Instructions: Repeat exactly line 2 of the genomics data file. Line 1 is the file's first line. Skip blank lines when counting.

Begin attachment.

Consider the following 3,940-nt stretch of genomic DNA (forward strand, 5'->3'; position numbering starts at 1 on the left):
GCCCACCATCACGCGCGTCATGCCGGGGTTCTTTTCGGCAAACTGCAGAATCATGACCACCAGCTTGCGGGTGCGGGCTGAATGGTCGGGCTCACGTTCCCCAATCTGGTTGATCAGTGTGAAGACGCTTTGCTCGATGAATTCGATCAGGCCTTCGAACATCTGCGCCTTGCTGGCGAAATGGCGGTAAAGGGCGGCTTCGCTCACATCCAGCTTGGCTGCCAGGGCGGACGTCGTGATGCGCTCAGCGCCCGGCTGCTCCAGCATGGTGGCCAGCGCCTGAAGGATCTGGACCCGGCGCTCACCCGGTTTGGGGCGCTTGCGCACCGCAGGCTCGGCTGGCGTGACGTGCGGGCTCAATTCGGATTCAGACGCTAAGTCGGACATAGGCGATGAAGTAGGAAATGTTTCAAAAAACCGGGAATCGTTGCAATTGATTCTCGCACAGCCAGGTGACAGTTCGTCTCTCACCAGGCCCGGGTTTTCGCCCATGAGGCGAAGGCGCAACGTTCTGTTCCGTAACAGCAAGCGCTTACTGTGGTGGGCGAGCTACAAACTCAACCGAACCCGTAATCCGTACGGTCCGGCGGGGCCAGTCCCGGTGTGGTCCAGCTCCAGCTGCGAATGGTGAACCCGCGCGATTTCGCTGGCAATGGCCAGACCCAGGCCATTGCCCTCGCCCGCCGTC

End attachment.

GCCCACCATCACGCGCGTCATGCCGGGGTTCTTTTCGGCAAACTGCAGAATCATGACCACCAGCTTGCGGGTGCGGGCTGAATGGTCGGGCTCACGTTCCCCAATCTGGTTGATCAGTGTGAAGACGCTTTGCTCGATGAATTCGATCAGGCCTTCGAACATCTGCGCCTTGCTGGCGAAATGGCGGTAAAGGGCGGCTTCGCTCACATCCAGCTTGGCTGCCAGGGCGGACGTCGTGATGCGCTCAGCGCCCGGCTGCTCCAGCATGGTGGCCAGCGCCTGAAGGATCTGGACCCGGCGCTCACCCGGTTTGGGGCGCTTGCGCACCGCAGGCTCGGCTGGCGTGACGTGCGGGCTCAATTCGGATTCAGACGCTAAGTCGGACATAGGCGATGAAGTAGGAAATGTTTCAAAAAACCGGGAATCGTTGCAATTGATTCTCGCACAGCCAGGTGACAGTTCGTCTCTCACCAGGCCCGGGTTTTCGCCCATGAGGCGAAGGCGCAACGTTCTGTTCCGTAACAGCAAGCGCTTACTGTGGTGGGCGAGCTACAAACTCAACCGAACCCGTAATCCGTACGGTCCGGCGGGGCCAGTCCCGGTGTGGTCCAGCTCCAGCTGCGAATGGTGAACCCGCGCGATTTCGCTGGCAATGGCCAGACCCAGGCCATTGCCCTCGCCCGCCGTC